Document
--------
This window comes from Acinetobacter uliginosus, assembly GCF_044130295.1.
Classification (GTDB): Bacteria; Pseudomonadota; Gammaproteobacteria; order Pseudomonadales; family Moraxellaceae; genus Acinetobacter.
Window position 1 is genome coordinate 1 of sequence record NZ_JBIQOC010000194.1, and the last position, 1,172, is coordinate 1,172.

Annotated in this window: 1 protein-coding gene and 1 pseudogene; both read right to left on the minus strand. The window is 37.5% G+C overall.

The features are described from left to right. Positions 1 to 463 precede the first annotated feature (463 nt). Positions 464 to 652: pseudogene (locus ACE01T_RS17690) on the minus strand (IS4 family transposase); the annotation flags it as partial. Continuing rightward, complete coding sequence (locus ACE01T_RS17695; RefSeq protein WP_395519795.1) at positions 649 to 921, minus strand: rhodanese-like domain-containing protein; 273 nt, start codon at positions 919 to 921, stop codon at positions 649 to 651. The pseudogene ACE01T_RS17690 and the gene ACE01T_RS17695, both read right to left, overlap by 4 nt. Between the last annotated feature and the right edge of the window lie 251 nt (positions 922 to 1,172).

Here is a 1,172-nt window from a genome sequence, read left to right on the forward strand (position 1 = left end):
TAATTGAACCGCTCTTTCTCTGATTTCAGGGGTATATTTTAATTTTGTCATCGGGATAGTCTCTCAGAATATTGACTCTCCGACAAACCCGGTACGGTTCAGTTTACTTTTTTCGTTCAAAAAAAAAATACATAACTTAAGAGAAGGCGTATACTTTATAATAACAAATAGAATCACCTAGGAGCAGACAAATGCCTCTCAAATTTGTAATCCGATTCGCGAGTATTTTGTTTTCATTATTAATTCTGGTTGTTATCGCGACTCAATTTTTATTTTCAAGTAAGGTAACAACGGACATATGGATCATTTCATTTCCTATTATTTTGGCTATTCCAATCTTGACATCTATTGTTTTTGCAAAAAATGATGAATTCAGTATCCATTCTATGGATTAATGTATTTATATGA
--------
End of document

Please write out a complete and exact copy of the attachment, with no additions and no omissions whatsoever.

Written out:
This window comes from Acinetobacter uliginosus, assembly GCF_044130295.1.
Classification (GTDB): Bacteria; Pseudomonadota; Gammaproteobacteria; order Pseudomonadales; family Moraxellaceae; genus Acinetobacter.
Window position 1 is genome coordinate 1 of sequence record NZ_JBIQOC010000194.1, and the last position, 1,172, is coordinate 1,172.

Annotated in this window: 1 protein-coding gene and 1 pseudogene; both read right to left on the minus strand. The window is 37.5% G+C overall.

The features are described from left to right. Positions 1 to 463 precede the first annotated feature (463 nt). Positions 464 to 652: pseudogene (locus ACE01T_RS17690) on the minus strand (IS4 family transposase); the annotation flags it as partial. Continuing rightward, complete coding sequence (locus ACE01T_RS17695; RefSeq protein WP_395519795.1) at positions 649 to 921, minus strand: rhodanese-like domain-containing protein; 273 nt, start codon at positions 919 to 921, stop codon at positions 649 to 651. The pseudogene ACE01T_RS17690 and the gene ACE01T_RS17695, both read right to left, overlap by 4 nt. Between the last annotated feature and the right edge of the window lie 251 nt (positions 922 to 1,172).

Here is a 1,172-nt window from a genome sequence, read left to right on the forward strand (position 1 = left end):
TAATTGAACCGCTCTTTCTCTGATTTCAGGGGTATATTTTAATTTTGTCATCGGGATAGTCTCTCAGAATATTGACTCTCCGACAAACCCGGTACGGTTCAGTTTACTTTTTTCGTTCAAAAAAAAAATACATAACTTAAGAGAAGGCGTATACTTTATAATAACAAATAGAATCACCTAGGAGCAGACAAATGCCTCTCAAATTTGTAATCCGATTCGCGAGTATTTTGTTTTCATTATTAATTCTGGTTGTTATCGCGACTCAATTTTTATTTTCAAGTAAGGTAACAACGGACATATGGATCATTTCATTTCCTATTATTTTGGCTATTCCAATCTTGACATCTATTGTTTTTGCAAAAAATGATGAATTCAGTATCCATTCTATGGATTAATGTATTTATATGA